Saturday, November 11, 2006

Horses in place!

I forgot to tell you that on Wednesday this week, Ibrahim and Sani had put up the horse fence (that my father had designed), so on Thursday, Anette and I moved them over. Arwen and Sahara are now definitively the most spoiled horses of Zinder as free ranging horses is something unheard of in this country. In town, horses are tied to a post and only get to move their legs when they are taken out (unfortunately for them if they happen to be a race horse, then they only get to walk to the race track, gallop for the their life and then walk back to the post again). In the villages, horses may be allowed to "roam" the countryside but will have two of their feet tied together to prevent them from getting far... Arwen was the only horse (at least that I know of!) who used to be let loose in Josef and Renate's garden and people often commented on it. I couldn't leave her over night however as she had the habit of opening the water tap when she was thirsty (obviously, water straight for the tap is nicer than the one in your bucket!) but never closing it after herself... :-)

In their new enclosure, Arwen and Sahara can now trot around as much as they want, buck and play and roll themselves in the sand. And for my sake, it means not having to stress over acquiring two restless horses, because they are quite content just being together (that as well is an unusual thing in Niger: horses actually being kept together!).


The fun part is that I now have the horses close by, and a bunch of happy kids as well. First of all, there is Maurice's family who lives on the same compound. The kids are all proud to have horses at the other end of the garden, and even the smallest one know their names. They are also aware that Arwen is a great race horse! When I go out in the evening, one of them will always accompany me and we stand and talk for a long while (I have always enjoyed being with people and animals, and of course, the combination is a special treat!). Today, Anette and I went over and gave the horses a shower, and then we let the boys ride. We (or should I say I as Anette took over the responsibility of documenting) ended up letting all the kids of our street ride and that was a lot of fun, even though it took a lot of time! I came up a few rules and in the end, my riding school turned out to be a "friendship school" where you weren't allowed to sit up on the horse if you weren't being nice to your peers. You often find groups of children quickly becoming a mob in this country, but this group was well organised and I was really proud of them.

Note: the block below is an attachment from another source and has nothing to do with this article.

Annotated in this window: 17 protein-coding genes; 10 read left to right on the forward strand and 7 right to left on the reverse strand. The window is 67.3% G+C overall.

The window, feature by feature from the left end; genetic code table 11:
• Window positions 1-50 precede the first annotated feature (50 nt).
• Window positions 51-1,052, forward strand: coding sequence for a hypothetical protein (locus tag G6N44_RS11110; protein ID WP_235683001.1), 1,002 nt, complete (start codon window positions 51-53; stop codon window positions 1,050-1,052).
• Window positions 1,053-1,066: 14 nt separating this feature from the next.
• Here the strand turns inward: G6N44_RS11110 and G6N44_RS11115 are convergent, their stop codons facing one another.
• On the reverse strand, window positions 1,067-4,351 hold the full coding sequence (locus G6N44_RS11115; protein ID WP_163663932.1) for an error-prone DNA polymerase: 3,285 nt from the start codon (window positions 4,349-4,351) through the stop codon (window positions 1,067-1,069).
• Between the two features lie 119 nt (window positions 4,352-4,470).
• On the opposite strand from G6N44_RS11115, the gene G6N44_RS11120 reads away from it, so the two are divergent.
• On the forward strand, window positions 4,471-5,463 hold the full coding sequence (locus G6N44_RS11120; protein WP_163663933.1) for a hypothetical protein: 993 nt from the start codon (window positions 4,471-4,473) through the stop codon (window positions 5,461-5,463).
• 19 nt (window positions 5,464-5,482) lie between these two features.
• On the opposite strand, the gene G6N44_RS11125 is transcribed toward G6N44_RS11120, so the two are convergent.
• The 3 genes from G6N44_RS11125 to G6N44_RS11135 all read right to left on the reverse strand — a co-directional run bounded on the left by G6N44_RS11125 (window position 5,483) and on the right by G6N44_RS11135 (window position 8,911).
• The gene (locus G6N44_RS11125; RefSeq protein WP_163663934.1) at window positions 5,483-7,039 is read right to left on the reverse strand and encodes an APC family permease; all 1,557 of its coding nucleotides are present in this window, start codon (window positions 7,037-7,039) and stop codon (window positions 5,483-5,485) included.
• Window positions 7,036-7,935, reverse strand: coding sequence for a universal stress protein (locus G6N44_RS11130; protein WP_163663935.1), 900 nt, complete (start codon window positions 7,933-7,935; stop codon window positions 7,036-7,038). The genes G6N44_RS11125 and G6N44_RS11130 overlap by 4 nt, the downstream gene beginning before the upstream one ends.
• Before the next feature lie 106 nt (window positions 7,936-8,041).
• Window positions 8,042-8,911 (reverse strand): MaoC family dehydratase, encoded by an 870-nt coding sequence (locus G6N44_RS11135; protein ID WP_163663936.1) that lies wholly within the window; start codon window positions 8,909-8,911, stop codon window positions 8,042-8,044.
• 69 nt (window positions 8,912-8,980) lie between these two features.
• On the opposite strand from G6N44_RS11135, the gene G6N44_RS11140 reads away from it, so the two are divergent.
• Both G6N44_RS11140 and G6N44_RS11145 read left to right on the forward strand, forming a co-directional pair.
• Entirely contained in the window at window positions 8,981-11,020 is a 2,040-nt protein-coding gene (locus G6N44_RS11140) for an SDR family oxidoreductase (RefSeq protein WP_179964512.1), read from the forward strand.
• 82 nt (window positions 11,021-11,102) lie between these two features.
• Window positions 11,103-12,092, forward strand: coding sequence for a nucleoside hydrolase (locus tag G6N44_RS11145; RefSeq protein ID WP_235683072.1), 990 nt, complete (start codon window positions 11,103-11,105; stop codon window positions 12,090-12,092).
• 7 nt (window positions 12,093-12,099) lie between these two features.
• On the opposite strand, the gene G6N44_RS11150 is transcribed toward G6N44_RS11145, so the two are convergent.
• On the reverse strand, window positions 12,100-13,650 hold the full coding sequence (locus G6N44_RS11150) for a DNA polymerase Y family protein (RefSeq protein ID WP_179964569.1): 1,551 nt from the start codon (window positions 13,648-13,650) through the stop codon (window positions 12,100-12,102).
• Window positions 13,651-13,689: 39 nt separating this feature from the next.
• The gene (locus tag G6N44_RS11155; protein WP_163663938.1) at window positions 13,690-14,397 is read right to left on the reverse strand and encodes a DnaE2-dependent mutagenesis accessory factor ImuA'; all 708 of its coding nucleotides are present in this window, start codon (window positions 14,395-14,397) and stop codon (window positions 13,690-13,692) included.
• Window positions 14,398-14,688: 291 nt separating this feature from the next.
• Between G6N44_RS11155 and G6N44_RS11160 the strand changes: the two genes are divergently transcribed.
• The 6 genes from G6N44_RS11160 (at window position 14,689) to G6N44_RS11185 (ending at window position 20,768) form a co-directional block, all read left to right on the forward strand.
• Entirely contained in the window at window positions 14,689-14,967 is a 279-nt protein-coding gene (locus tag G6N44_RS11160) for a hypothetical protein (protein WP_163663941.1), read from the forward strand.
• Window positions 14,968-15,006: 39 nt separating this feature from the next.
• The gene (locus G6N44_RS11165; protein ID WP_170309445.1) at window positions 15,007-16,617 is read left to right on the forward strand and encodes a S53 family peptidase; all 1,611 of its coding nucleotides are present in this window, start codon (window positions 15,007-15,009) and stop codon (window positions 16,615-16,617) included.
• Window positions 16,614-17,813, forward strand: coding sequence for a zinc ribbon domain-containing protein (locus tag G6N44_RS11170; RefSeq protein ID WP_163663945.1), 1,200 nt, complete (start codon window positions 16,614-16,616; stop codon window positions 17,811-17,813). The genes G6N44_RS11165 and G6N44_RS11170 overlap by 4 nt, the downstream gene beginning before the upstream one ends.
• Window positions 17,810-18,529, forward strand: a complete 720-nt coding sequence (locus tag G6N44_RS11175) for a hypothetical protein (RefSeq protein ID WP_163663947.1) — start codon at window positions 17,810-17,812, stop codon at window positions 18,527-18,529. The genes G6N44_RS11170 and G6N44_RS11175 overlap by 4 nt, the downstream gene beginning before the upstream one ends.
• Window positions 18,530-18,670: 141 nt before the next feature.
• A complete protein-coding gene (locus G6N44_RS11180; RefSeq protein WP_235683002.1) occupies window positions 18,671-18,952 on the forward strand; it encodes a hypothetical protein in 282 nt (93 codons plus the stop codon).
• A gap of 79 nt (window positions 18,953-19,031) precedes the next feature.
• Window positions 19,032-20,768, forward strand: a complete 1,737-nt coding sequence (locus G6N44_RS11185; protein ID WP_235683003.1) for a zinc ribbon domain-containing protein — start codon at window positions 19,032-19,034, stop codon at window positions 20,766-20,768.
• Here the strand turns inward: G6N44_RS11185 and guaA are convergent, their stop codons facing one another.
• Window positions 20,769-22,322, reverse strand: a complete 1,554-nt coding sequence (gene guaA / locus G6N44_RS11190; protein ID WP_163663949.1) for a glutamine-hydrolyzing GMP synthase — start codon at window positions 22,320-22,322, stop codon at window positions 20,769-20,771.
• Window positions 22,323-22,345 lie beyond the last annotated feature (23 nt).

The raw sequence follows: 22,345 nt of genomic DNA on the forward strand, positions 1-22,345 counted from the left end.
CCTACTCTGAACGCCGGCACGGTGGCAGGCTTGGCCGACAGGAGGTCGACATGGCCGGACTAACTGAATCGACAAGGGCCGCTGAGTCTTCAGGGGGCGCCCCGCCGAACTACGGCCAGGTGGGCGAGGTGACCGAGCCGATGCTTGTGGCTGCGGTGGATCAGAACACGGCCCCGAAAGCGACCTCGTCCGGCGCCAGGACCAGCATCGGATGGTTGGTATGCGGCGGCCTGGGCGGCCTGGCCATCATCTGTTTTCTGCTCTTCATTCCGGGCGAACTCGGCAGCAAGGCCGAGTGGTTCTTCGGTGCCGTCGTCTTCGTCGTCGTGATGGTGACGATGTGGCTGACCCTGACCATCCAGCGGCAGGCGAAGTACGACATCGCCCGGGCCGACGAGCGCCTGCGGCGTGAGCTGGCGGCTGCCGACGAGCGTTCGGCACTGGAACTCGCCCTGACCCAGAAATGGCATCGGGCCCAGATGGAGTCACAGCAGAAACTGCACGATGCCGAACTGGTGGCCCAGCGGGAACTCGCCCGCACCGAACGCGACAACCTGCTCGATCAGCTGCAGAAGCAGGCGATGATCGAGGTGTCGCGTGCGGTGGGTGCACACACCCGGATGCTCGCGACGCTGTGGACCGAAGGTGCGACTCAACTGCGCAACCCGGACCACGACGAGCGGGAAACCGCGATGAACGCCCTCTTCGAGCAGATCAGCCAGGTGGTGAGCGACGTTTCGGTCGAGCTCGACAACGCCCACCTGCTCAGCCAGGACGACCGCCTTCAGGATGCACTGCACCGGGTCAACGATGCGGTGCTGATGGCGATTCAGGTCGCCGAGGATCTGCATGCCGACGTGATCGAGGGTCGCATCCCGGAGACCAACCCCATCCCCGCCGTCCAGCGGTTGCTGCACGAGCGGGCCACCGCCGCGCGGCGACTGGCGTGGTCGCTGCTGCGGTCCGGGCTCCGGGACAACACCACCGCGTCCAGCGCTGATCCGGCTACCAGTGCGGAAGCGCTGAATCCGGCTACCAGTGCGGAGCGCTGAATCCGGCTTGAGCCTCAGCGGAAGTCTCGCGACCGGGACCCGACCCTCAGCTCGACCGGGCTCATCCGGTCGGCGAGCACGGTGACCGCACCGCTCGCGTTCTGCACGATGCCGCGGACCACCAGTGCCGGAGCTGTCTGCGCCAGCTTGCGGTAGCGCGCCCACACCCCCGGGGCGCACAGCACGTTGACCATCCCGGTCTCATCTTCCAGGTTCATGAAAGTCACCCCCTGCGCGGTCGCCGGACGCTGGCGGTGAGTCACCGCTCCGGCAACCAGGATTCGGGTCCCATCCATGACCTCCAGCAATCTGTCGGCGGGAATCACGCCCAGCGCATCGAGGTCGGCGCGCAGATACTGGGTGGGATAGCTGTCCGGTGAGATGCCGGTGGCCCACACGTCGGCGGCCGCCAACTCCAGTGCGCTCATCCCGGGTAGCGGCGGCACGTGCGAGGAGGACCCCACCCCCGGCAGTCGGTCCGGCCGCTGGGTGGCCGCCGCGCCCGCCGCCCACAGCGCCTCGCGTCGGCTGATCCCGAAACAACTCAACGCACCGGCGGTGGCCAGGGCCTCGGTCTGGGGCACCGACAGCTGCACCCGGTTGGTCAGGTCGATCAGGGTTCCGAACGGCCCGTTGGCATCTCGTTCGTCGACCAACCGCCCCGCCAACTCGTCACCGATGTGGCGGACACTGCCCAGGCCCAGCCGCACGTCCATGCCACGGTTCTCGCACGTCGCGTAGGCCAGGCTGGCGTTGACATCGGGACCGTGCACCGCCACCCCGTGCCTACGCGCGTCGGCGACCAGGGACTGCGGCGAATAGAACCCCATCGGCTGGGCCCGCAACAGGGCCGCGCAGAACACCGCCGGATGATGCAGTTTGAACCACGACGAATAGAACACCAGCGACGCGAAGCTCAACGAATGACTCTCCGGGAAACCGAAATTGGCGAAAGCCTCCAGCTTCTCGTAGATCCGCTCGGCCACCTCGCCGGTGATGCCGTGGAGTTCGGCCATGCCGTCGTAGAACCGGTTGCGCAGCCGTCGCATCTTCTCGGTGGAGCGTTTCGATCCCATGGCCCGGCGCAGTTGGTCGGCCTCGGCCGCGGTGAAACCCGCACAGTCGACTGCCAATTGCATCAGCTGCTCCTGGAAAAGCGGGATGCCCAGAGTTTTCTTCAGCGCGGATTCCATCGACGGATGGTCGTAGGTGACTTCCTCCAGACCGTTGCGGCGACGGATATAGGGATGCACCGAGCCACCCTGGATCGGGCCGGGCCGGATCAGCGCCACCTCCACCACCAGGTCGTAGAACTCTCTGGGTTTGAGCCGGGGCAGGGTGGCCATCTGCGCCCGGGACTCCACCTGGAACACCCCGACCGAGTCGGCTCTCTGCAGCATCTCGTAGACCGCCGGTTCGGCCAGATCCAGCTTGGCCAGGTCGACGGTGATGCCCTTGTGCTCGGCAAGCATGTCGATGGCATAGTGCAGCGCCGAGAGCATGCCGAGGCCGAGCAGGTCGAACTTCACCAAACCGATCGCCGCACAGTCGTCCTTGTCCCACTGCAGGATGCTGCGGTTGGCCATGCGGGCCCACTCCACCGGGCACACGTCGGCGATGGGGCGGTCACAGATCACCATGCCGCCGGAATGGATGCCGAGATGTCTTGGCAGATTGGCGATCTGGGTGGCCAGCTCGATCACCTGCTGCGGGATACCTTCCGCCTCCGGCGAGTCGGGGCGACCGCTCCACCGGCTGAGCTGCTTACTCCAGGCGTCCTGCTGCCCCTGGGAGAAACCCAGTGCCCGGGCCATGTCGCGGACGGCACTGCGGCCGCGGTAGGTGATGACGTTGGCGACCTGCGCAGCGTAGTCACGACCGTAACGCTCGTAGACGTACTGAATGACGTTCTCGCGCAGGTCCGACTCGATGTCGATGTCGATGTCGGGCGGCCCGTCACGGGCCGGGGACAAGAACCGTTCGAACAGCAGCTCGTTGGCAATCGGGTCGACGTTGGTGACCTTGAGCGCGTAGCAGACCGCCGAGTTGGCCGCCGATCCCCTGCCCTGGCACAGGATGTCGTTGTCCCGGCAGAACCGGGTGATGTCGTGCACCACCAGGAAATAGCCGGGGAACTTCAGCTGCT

Now, that being said, Anette and I later went out by ourselves and enjoyed the Zinderien scenery... I hear many people talk about how they love the desert, but I will always be a savannah sort of person... Just give me some sunshine, a horse and a track and I will enjoy every moment of it...


Ishtar

2 comments:

Charlotte said...

A horsewoman, -and- another blonde living in Africa! What luck! Glad I found you, will be reading your blog with interest.



- Charlotte

NIGER1.COM said...

Hello How are Your Ishtar
I am from Niger , but i reside in the United States i am very glad to read about you and your story
I created the website
http://www.niger1.com/english1.html
I would like to know you better do you have a phone number i can reach you in Zinder
I will call you from New York
as possible
Now go and see Niger latest news in English

http://www.niger1.com/english1.html